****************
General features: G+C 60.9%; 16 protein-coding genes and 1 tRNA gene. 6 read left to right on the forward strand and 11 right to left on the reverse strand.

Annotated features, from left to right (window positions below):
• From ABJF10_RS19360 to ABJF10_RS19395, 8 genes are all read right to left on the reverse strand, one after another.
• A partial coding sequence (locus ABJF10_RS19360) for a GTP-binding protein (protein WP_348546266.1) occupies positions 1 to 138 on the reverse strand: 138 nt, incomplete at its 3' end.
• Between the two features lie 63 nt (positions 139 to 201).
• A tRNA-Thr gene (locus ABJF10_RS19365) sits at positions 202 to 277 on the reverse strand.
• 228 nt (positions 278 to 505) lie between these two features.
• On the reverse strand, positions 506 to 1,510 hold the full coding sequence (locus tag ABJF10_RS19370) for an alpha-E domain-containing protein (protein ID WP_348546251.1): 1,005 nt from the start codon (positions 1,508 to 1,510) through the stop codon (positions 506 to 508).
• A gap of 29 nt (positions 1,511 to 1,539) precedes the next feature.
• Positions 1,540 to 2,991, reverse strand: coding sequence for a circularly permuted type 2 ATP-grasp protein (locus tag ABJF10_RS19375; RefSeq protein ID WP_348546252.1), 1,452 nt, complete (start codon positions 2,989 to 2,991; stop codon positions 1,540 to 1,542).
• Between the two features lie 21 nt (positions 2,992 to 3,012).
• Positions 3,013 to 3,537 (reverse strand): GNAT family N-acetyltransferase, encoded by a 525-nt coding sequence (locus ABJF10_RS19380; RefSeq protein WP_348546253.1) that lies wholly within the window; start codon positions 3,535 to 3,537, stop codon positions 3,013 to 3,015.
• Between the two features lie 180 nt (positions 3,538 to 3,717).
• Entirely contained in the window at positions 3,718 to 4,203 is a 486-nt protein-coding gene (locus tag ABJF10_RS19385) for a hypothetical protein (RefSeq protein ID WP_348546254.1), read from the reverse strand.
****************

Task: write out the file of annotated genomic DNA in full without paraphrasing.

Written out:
General features: G+C 60.9%; 16 protein-coding genes and 1 tRNA gene. 6 read left to right on the forward strand and 11 right to left on the reverse strand.

Annotated features, from left to right (window positions below):
• From ABJF10_RS19360 to ABJF10_RS19395, 8 genes are all read right to left on the reverse strand, one after another.
• A partial coding sequence (locus ABJF10_RS19360) for a GTP-binding protein (protein WP_348546266.1) occupies positions 1 to 138 on the reverse strand: 138 nt, incomplete at its 3' end.
• Between the two features lie 63 nt (positions 139 to 201).
• A tRNA-Thr gene (locus ABJF10_RS19365) sits at positions 202 to 277 on the reverse strand.
• 228 nt (positions 278 to 505) lie between these two features.
• On the reverse strand, positions 506 to 1,510 hold the full coding sequence (locus tag ABJF10_RS19370) for an alpha-E domain-containing protein (protein ID WP_348546251.1): 1,005 nt from the start codon (positions 1,508 to 1,510) through the stop codon (positions 506 to 508).
• A gap of 29 nt (positions 1,511 to 1,539) precedes the next feature.
• Positions 1,540 to 2,991, reverse strand: coding sequence for a circularly permuted type 2 ATP-grasp protein (locus tag ABJF10_RS19375; RefSeq protein ID WP_348546252.1), 1,452 nt, complete (start codon positions 2,989 to 2,991; stop codon positions 1,540 to 1,542).
• Between the two features lie 21 nt (positions 2,992 to 3,012).
• Positions 3,013 to 3,537 (reverse strand): GNAT family N-acetyltransferase, encoded by a 525-nt coding sequence (locus ABJF10_RS19380; RefSeq protein WP_348546253.1) that lies wholly within the window; start codon positions 3,535 to 3,537, stop codon positions 3,013 to 3,015.
• Between the two features lie 180 nt (positions 3,538 to 3,717).
• Entirely contained in the window at positions 3,718 to 4,203 is a 486-nt protein-coding gene (locus tag ABJF10_RS19385) for a hypothetical protein (RefSeq protein ID WP_348546254.1), read from the reverse strand.